When the venerable Center for Law in the Public Interest saw its funding dwindle after 35 years of service, they thought they had two choices: close down entirely, or merge with another organization. Instead, they did something easier, faster, and cheaper: they took their most viable program and relaunched it as The City Project – under fiscal sponsorship.
The City Project maintained substantial programmatic and fundraising autonomy, while Los Angeles-based Community Partners, its new fiscal sponsor, took on all back-office functions (bookkeeping, insurance, payroll and benefits, audit, tax filings, etc.) for nine percent of revenues. Both The City Project and its employees enjoyed the advantages of a large organizational umbrella – economies of scale that resulted in savings on health plan costs, and deluxe employee benefits such as 403(b)s and flex spending plans – while retaining their independent identity and flexibility. And rather than being pushed out, several former board members from Center for Law in the Public Interest became advisory board members of The City Project (the Community Partners board became the legal board).
Eight years later, The City Project is flourishing and has no plans to become an independent 501(c)(3). The lower cost and greater convenience of having a fiscal sponsor handle their financial and administrative functions is well worth the occasional inconvenience of having to explain to potential donors and funders what the term “fiscal sponsorship” means.
And they are not alone. Community Partners has seen several groups adopt this model over the last few years, as reporting and oversight requirements have increased while available funding has dropped. In the last five years in particular, we have received applications from multiple 501(c)(3) organizations with strong programs and fundraising ability, but limited capacity for, or interest in, finance and administration. For these organizations, the cost savings and lower “headache factor” of having a CFO and team of finance experts handling their accounting, tax filings, contracts, and HR outweigh the benefits of being an independent 501(c)(3). Most – including the Chaka Khan Foundation, Educate California, and Jewish Women’s Theatre – have retained their organizational names, logos, identities, and board members while coming under fiscal sponsorship and officially closing down their 501(c)(3) corporations.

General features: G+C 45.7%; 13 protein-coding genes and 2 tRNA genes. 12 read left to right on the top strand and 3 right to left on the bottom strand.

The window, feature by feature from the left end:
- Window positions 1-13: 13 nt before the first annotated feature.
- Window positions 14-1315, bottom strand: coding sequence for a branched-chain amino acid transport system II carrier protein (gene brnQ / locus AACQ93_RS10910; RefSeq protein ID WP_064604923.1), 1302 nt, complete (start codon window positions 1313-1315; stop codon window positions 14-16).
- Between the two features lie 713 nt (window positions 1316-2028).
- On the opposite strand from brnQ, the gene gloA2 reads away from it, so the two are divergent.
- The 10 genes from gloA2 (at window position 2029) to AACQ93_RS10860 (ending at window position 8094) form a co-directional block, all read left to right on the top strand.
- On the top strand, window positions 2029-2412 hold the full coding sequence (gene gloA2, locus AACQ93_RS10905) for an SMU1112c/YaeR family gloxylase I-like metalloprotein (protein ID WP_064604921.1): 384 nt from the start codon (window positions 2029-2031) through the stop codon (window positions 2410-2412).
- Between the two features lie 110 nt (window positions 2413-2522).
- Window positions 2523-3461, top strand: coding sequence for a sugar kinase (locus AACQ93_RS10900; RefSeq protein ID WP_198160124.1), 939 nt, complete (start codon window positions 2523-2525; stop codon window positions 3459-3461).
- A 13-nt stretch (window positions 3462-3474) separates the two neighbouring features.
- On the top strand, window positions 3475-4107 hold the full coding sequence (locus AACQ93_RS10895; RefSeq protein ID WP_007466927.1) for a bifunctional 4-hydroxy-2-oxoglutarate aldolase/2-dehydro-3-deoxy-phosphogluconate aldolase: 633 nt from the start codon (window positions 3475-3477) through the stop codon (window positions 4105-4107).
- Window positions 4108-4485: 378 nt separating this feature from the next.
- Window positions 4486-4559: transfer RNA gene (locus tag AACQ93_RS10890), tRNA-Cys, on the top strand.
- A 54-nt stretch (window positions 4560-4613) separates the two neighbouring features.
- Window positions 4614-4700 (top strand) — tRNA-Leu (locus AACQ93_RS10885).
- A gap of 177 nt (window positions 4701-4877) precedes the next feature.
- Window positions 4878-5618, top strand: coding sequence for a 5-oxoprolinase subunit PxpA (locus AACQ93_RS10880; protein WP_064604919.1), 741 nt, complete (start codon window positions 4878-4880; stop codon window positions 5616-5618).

Mergers seem like a good idea for a sector that needs to consolidate – but they are challenging and expensive to implement in practice.
Fiscal sponsorship can be an attractive alternative, because it consolidates back-office costs without requiring the organization to upend its fundamental identity or battle over which board members and executives will be pushed out. Typically, organizations under fiscal sponsorship:
- Retain their name, programmatic identity, brand, and logos (although they inform donors, funders, and the public that they are now under fiscal sponsorship
- Retain key staff, including executive director and program managers, while lowering costs on services such as bookkeeping, accounting, and audit – many of which were previously contracted out
- Retain some or all board members, albeit in an advisory capacity rather than as a legal governing board (some board members actually prefer this, as this also removes their liability)
Can fiscal sponsorship save an organization with no funds, no prospects, and no hope? Nope. But for many organizations – large and small – it’s a great way to reduce back-office costs and improve the quality of finance and administration services without the pain and trauma of merging with an entirely different organization.
It’s the difference between getting a highly competent guardian and trying to blend your family with another family across town.
So when the need for cost savings comes up and the talk of mergers begins, consider fiscal sponsorship as a potential tool for your technical assistance toolbox.
Interested in finding a fiscal sponsor? Check out the National Fiscal Sponsor Directory. Make sure any fiscal sponsor you consider working with has adopted the best practices in the Guidelines for Comprehensive Fiscal Sponsorship developed by the National Network of Fiscal Sponsors.
- by Cynthia Freeman, program director, Community Partners
Note: This article originally ran as a blog post for Olive Grove, a consultants' network.